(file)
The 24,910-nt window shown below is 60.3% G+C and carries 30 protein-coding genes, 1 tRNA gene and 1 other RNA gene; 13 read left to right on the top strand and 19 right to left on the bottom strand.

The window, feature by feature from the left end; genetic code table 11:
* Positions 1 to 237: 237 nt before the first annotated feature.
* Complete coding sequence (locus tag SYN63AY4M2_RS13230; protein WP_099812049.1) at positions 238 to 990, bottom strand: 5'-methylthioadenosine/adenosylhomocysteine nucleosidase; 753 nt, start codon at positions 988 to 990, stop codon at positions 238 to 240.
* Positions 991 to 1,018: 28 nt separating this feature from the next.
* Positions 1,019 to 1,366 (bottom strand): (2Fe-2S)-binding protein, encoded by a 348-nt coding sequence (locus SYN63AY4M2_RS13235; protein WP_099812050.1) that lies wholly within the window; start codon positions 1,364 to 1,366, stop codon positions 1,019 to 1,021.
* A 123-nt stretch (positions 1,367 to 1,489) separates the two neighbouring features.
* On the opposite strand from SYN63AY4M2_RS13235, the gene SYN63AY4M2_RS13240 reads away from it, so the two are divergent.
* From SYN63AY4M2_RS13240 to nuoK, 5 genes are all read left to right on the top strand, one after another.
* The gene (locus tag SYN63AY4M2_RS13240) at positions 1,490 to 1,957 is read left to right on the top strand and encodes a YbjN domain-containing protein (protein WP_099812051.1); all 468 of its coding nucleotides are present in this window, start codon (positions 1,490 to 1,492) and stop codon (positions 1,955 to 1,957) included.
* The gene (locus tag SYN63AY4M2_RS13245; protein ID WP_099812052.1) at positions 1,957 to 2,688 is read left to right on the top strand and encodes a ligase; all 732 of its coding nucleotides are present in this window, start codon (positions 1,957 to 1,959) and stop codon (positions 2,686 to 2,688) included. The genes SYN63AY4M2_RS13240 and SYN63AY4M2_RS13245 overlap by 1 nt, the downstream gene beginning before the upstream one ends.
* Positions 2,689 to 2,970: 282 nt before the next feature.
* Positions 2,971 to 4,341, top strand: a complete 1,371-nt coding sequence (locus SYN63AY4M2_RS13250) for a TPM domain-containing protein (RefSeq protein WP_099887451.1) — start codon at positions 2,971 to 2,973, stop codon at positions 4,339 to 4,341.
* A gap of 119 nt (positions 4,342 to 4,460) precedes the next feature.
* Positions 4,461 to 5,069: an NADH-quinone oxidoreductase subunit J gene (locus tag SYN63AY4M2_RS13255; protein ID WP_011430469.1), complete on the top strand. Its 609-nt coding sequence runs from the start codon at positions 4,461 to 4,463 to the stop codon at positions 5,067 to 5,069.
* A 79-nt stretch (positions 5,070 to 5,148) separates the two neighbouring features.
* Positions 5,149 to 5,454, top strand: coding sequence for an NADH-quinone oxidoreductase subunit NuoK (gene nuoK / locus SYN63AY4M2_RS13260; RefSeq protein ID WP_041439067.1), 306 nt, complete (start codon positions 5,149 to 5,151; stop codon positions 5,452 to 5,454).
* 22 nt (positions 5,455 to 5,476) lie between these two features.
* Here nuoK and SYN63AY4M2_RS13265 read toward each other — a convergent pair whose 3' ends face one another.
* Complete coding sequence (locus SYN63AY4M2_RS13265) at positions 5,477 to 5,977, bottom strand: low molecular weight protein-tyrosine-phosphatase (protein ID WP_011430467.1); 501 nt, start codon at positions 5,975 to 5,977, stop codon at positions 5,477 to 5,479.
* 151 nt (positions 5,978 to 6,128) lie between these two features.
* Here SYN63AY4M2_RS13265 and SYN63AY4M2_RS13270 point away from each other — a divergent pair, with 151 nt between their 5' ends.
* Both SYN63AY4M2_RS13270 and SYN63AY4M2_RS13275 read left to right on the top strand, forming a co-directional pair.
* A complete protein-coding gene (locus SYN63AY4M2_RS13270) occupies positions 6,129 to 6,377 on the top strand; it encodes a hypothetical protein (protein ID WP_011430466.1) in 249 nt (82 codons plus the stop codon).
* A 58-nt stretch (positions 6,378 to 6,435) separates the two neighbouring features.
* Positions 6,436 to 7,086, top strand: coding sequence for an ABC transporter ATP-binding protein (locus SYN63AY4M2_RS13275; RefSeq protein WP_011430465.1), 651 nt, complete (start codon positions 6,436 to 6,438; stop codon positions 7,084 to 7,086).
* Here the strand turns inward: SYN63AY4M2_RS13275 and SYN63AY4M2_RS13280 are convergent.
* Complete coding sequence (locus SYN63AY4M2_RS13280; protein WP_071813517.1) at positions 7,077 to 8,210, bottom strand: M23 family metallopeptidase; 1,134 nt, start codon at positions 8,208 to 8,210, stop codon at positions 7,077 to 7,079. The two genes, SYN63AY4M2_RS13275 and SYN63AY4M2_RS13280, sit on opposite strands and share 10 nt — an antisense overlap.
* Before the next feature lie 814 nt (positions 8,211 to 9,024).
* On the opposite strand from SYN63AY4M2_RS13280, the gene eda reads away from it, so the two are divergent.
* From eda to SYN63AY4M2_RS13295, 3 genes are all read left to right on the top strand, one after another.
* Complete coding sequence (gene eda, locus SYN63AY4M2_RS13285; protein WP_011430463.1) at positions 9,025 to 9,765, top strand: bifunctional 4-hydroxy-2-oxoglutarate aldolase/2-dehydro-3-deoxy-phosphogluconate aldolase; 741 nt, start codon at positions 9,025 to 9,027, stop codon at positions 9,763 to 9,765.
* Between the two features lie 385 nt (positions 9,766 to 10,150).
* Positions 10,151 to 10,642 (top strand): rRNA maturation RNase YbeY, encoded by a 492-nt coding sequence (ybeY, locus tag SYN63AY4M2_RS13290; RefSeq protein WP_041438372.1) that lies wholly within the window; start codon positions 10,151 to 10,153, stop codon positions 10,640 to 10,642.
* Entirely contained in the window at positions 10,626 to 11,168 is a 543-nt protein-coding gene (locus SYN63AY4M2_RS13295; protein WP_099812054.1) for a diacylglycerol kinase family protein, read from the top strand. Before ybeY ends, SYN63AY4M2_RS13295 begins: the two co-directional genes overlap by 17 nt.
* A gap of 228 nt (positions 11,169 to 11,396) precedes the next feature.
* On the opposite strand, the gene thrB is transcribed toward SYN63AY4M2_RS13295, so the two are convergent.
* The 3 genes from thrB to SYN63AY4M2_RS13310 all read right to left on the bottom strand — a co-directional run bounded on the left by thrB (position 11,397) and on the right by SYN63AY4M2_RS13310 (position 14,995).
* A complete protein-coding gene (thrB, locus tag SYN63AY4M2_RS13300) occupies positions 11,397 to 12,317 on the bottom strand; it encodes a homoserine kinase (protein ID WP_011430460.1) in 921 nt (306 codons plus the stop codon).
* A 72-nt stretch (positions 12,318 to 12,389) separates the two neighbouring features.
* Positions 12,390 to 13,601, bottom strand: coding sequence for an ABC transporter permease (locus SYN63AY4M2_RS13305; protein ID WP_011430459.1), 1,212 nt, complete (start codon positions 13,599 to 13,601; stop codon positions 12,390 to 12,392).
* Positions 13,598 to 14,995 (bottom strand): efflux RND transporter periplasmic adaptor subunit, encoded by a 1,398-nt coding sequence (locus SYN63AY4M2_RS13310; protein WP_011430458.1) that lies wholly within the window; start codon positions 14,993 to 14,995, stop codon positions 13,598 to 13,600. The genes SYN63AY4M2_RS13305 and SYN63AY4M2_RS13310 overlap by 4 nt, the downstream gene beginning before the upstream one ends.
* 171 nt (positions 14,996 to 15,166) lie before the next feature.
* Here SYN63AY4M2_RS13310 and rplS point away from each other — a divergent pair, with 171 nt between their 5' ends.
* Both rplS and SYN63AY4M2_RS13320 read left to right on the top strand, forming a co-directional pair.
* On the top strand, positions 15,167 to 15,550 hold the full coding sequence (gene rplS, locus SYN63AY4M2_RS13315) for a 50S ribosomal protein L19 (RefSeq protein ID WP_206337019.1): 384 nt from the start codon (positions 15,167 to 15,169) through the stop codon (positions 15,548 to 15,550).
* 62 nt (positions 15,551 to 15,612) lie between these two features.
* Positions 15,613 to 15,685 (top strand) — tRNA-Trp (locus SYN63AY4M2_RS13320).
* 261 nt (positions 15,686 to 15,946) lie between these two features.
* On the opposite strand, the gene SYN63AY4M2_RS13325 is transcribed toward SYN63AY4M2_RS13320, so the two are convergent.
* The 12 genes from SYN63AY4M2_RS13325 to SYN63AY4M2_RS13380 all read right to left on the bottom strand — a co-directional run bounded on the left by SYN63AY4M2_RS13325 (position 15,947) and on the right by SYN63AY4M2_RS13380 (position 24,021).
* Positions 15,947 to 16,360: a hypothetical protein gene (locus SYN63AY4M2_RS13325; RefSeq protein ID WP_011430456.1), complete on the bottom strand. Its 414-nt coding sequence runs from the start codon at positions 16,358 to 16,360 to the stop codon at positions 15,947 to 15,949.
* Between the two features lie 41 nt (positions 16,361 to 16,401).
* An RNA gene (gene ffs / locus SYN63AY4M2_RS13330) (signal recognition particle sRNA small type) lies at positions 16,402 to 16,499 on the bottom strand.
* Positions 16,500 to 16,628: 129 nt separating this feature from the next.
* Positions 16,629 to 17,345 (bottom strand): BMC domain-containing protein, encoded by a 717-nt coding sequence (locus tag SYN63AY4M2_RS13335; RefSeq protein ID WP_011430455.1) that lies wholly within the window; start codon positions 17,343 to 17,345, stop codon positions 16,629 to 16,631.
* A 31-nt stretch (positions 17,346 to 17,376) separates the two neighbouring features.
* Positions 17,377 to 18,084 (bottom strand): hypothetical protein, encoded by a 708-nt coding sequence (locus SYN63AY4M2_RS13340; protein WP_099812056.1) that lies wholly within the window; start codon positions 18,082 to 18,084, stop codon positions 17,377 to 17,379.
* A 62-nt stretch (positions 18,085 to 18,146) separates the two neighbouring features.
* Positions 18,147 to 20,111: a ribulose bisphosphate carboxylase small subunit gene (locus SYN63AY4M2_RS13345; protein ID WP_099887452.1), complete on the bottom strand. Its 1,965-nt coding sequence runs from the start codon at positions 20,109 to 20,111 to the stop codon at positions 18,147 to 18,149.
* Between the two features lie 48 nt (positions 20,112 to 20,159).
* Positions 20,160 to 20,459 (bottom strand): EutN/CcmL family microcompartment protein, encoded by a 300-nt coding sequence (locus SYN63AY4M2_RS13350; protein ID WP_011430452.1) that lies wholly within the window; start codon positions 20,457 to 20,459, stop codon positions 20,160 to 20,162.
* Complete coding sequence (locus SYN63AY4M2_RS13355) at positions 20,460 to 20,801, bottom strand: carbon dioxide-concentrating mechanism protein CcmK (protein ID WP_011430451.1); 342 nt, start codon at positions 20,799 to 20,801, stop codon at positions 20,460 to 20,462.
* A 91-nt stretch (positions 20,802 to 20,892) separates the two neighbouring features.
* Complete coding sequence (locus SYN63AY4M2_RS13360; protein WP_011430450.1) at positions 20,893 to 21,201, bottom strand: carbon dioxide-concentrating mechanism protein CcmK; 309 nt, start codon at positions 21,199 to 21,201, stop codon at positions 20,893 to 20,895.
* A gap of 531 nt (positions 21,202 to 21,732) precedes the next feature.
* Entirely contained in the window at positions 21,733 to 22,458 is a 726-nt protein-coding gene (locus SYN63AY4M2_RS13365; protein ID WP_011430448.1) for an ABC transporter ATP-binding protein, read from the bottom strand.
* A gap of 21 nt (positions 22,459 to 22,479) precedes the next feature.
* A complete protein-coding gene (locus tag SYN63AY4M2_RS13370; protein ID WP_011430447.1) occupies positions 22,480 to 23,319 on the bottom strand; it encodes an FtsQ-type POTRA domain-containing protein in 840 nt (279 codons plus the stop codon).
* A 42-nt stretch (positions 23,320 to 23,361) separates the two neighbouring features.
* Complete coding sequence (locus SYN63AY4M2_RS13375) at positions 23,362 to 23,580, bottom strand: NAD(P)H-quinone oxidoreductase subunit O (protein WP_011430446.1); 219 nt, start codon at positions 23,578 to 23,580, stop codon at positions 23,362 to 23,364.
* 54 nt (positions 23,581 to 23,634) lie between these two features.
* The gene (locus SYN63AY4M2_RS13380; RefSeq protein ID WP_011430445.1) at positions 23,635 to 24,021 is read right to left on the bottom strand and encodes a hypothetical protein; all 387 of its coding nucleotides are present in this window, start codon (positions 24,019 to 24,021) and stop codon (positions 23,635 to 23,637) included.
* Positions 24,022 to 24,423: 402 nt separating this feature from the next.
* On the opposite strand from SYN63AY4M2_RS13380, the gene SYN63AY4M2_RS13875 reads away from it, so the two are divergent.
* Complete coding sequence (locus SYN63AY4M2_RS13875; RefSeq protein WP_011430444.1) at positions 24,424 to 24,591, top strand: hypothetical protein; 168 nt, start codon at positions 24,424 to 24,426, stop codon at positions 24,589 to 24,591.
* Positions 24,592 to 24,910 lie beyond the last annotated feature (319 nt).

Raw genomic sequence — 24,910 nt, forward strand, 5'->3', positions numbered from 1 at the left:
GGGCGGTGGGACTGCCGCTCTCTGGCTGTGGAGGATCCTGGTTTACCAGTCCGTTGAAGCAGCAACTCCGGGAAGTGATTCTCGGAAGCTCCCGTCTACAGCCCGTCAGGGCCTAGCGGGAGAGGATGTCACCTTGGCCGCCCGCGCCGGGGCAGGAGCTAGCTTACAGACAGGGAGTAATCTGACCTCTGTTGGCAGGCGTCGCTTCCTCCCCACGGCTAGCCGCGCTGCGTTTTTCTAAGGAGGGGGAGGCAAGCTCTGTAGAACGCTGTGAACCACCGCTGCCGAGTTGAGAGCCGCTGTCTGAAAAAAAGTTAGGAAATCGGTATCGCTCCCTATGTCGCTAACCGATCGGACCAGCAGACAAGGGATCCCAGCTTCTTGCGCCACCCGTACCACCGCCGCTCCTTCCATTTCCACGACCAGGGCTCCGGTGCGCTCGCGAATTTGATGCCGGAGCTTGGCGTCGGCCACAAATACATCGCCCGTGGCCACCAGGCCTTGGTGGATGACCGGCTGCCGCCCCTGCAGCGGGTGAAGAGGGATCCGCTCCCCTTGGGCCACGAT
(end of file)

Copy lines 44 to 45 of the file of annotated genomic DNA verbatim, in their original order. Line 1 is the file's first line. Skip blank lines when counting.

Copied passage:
* Here SYN63AY4M2_RS13310 and rplS point away from each other — a divergent pair, with 171 nt between their 5' ends.
* Both rplS and SYN63AY4M2_RS13320 read left to right on the top strand, forming a co-directional pair.